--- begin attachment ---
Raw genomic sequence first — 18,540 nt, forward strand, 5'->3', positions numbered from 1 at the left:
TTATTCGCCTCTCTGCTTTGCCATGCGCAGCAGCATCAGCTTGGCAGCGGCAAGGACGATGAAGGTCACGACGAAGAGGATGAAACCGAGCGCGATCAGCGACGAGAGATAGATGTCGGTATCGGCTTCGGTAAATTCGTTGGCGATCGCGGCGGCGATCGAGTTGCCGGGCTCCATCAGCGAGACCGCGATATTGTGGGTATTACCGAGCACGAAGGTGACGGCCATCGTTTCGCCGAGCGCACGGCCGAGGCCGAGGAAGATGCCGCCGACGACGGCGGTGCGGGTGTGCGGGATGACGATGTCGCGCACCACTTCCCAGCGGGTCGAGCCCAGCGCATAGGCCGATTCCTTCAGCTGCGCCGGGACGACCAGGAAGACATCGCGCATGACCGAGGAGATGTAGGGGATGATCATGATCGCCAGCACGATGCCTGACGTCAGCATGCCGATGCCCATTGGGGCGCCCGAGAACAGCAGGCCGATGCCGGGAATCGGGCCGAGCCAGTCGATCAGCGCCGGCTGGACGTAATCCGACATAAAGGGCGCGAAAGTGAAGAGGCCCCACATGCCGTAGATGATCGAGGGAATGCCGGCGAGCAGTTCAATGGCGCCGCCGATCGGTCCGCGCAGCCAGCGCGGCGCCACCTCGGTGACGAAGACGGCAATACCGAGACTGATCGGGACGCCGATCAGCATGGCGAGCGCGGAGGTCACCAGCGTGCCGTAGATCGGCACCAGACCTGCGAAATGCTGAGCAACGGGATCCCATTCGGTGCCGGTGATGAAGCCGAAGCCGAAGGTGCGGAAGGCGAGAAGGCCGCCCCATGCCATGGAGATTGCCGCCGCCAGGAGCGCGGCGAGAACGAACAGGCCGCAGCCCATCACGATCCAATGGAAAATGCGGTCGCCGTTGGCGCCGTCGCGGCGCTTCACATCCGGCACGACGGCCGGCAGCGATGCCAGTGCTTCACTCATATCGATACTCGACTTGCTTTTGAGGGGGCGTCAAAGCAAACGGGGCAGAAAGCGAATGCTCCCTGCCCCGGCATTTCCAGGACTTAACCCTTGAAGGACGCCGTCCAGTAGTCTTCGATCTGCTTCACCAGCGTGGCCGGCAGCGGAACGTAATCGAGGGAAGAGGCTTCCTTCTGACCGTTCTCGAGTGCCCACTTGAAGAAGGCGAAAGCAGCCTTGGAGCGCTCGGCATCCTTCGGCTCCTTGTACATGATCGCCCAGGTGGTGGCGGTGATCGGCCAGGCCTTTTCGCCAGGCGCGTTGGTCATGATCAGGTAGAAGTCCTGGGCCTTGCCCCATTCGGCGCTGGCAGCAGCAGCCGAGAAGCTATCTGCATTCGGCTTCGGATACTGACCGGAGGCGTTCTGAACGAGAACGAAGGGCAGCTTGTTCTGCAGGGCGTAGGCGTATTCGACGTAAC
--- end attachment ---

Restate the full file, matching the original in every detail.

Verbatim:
Raw genomic sequence first — 18,540 nt, forward strand, 5'->3', positions numbered from 1 at the left:
TTATTCGCCTCTCTGCTTTGCCATGCGCAGCAGCATCAGCTTGGCAGCGGCAAGGACGATGAAGGTCACGACGAAGAGGATGAAACCGAGCGCGATCAGCGACGAGAGATAGATGTCGGTATCGGCTTCGGTAAATTCGTTGGCGATCGCGGCGGCGATCGAGTTGCCGGGCTCCATCAGCGAGACCGCGATATTGTGGGTATTACCGAGCACGAAGGTGACGGCCATCGTTTCGCCGAGCGCACGGCCGAGGCCGAGGAAGATGCCGCCGACGACGGCGGTGCGGGTGTGCGGGATGACGATGTCGCGCACCACTTCCCAGCGGGTCGAGCCCAGCGCATAGGCCGATTCCTTCAGCTGCGCCGGGACGACCAGGAAGACATCGCGCATGACCGAGGAGATGTAGGGGATGATCATGATCGCCAGCACGATGCCTGACGTCAGCATGCCGATGCCCATTGGGGCGCCCGAGAACAGCAGGCCGATGCCGGGAATCGGGCCGAGCCAGTCGATCAGCGCCGGCTGGACGTAATCCGACATAAAGGGCGCGAAAGTGAAGAGGCCCCACATGCCGTAGATGATCGAGGGAATGCCGGCGAGCAGTTCAATGGCGCCGCCGATCGGTCCGCGCAGCCAGCGCGGCGCCACCTCGGTGACGAAGACGGCAATACCGAGACTGATCGGGACGCCGATCAGCATGGCGAGCGCGGAGGTCACCAGCGTGCCGTAGATCGGCACCAGACCTGCGAAATGCTGAGCAACGGGATCCCATTCGGTGCCGGTGATGAAGCCGAAGCCGAAGGTGCGGAAGGCGAGAAGGCCGCCCCATGCCATGGAGATTGCCGCCGCCAGGAGCGCGGCGAGAACGAACAGGCCGCAGCCCATCACGATCCAATGGAAAATGCGGTCGCCGTTGGCGCCGTCGCGGCGCTTCACATCCGGCACGACGGCCGGCAGCGATGCCAGTGCTTCACTCATATCGATACTCGACTTGCTTTTGAGGGGGCGTCAAAGCAAACGGGGCAGAAAGCGAATGCTCCCTGCCCCGGCATTTCCAGGACTTAACCCTTGAAGGACGCCGTCCAGTAGTCTTCGATCTGCTTCACCAGCGTGGCCGGCAGCGGAACGTAATCGAGGGAAGAGGCTTCCTTCTGACCGTTCTCGAGTGCCCACTTGAAGAAGGCGAAAGCAGCCTTGGAGCGCTCGGCATCCTTCGGCTCCTTGTACATGATCGCCCAGGTGGTGGCGGTGATCGGCCAGGCCTTTTCGCCAGGCGCGTTGGTCATGATCAGGTAGAAGTCCTGGGCCTTGCCCCATTCGGCGCTGGCAGCAGCAGCCGAGAAGCTATCTGCATTCGGCTTCGGATACTGACCGGAGGCGTTCTGAACGAGAACGAAGGGCAGCTTGTTCTGCAGGGCGTAGGCGTATTCGACGTAAC